- January 19, 2017
- Posted by: admin
- Category: #BadoMapambano
Gambia’s President Adama Barrow has taken the oath of office in neighbouring Senegal, while the country’s defeated longtime ruler Yahya Jammeh refuses to step down, deepening a political crisis.
Barrow, the winner of a disputed December 1 vote, was inaugurated on Thursday in a hastily-arranged ceremony at Gambia’s embassy in the Senegalese capital, Dakar.
“This is a day no Gambian will ever forget in a lifetime,” Barrow said in a speech immediately after being sworn in.
In Dakar, the small embassy room held about 40 people, including Senegal’s prime minister and the head of Gambia’s electoral commission.
Also at the event were officials from ECOWAS, West Africa’s regional bloc, which is threatening a military intervention to force Jammeh to leave office.
In his inauguration speech, Barrow called ECOWAS, the African Union and United Nations to “support the government and people of the Gambia in enforcing their will”.
Earlier this week, Jammeh, who came to power in a 1994 coup, declared a national state of emergency, while the parliament has extended his term in office by 90 days.
Hundreds of regional troops have deployed to the Gambian border to back Barrow in a showdown with Jammeh.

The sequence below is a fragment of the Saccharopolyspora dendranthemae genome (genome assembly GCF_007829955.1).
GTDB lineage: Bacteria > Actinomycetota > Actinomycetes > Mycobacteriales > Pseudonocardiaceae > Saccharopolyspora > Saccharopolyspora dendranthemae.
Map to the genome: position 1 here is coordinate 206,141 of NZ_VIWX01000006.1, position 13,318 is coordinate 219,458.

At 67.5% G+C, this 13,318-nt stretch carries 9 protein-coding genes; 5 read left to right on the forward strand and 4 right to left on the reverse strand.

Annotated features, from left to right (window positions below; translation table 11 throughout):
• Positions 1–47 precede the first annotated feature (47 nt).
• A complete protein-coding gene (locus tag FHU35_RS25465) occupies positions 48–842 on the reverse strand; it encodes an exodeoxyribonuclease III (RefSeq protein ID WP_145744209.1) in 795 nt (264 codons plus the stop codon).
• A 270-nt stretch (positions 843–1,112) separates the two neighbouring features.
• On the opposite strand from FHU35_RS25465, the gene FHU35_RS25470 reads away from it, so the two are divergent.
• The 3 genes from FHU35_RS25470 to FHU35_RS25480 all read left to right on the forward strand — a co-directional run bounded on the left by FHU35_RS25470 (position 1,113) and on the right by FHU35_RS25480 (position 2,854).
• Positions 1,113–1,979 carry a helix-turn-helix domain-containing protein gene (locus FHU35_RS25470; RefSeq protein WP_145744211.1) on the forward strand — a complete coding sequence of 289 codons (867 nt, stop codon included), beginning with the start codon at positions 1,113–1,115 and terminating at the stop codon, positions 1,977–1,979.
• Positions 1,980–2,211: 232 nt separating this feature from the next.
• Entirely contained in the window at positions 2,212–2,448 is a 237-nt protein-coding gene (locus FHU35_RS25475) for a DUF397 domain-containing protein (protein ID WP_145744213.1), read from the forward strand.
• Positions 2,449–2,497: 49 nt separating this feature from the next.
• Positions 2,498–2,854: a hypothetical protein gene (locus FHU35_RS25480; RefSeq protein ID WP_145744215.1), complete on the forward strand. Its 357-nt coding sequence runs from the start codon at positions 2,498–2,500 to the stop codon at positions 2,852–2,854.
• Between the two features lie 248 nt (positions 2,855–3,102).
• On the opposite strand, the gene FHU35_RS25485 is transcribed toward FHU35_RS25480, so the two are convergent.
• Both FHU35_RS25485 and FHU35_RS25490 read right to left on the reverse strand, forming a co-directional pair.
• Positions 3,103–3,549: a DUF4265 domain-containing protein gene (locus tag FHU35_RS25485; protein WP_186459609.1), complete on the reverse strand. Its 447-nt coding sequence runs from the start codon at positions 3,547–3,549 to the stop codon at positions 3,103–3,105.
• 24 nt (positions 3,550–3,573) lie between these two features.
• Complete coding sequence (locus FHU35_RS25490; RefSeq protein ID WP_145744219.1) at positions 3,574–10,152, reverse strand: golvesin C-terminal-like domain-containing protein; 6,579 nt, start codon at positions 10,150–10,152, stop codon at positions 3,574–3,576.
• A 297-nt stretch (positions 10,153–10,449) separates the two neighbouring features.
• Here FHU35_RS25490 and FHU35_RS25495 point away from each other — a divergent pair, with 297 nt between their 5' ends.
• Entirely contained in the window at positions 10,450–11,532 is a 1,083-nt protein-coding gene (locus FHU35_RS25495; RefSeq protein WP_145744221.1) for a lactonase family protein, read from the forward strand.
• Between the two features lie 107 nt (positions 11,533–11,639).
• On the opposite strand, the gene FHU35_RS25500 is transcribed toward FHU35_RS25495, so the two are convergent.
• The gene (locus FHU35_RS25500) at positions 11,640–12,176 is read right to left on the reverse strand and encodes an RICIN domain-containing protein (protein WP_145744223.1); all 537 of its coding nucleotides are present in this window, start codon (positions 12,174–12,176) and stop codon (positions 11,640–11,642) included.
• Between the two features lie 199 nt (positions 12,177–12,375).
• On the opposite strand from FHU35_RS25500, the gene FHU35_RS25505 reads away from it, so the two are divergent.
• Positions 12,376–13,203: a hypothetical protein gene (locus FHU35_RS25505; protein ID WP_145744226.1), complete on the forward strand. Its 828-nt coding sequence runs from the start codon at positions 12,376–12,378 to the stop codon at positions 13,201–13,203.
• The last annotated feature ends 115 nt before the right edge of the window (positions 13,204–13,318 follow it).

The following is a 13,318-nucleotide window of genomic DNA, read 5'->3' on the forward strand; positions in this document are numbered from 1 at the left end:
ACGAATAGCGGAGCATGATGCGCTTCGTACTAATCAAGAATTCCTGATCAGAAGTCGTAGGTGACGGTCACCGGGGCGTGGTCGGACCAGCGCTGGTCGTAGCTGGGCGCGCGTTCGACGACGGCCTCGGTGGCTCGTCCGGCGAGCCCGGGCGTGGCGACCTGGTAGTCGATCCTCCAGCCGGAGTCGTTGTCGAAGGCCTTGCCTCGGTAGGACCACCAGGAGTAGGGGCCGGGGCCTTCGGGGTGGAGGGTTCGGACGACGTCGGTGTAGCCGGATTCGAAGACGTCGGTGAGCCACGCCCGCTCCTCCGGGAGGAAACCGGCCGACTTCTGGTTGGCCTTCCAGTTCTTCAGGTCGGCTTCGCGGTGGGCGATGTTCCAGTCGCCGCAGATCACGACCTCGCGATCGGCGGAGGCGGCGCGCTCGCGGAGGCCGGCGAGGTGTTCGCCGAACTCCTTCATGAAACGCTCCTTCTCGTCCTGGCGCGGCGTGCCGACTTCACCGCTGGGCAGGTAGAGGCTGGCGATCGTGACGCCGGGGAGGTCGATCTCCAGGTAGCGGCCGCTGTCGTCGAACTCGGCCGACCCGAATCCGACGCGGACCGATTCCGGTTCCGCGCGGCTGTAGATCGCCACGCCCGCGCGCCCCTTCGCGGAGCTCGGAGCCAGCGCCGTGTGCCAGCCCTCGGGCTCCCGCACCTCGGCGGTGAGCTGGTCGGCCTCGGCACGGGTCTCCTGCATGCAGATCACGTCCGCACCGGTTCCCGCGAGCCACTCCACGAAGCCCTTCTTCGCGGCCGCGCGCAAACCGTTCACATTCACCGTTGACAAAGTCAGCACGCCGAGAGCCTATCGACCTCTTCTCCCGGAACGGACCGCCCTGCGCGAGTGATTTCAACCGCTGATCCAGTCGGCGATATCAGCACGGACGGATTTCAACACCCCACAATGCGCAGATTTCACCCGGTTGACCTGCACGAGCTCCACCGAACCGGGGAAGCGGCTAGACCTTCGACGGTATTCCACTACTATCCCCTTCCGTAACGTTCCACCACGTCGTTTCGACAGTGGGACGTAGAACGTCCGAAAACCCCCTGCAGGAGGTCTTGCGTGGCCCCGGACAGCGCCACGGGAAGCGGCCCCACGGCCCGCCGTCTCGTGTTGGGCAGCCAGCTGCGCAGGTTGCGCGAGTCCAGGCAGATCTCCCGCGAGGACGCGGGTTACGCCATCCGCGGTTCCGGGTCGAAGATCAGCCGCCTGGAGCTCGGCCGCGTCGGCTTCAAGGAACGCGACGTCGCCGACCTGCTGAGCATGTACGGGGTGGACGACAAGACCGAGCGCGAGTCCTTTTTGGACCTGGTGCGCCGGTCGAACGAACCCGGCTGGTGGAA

The UN Security Council was set to vote later on Thursday on a draft resolution endorsing a military intervention by ECOWAS members to remove Jammeh.
Senegal’s army had said on Wednesday it would be ready to cross into its smaller neighbour, which it surrounds, from midnight.
“A military operation [is under way] with troops also from Ghana, Nigeria, Togo, Mali – they are all at the Senegale border and presenting a united front,” Al Jazeera’s Nicolas Haque, reporting from Dakar, said.
A senior Nigerian military source told Reuters news agency that regional forces would only act once Barrow had been sworn in.
Earlier on Thursday, sources told Al Jazeera that Isatou Njie Saidy, Gambia’s vice president since 1997, had quit, becoming the highest level official to abandon Jammeh’s camp in his standoff with Barrow.
“Saidy’s resignation comes a series with defections among Jammeh’s entourage,” Haque said.
“Eight cabinet members have resigned saying they no longer stand with Jammeh. But despite all these defections, Jammeh is still not willing to concede defeat.”
Jammeh, whose mandate expired at midnight,, had initially conceded defeat but a week later contested the December 1 poll’s results stating irregularities.
A former coup leader who has ruled the small West African country since 1994, Jammeh has resisted strong international pressure for him to step down.
But African nations began stepping away from him, with Botswana announcing on Thursday it no longer recognised him as Gambia’s president.
Jammeh’s refusal to hand over power “undermines the ongoing efforts to consolidate democracy and good governance” in Gambia and Africa in general, it said.
Earlier this month, the African Union announced that it would no longer recognise Jammeh once his mandate expired.
At least 26,000 people have fled Gambia for Senegal since the start of the crisis fearing unrest, the UN’s refugee agency UNHCR said on Wednesday, citing Senegalese government figures.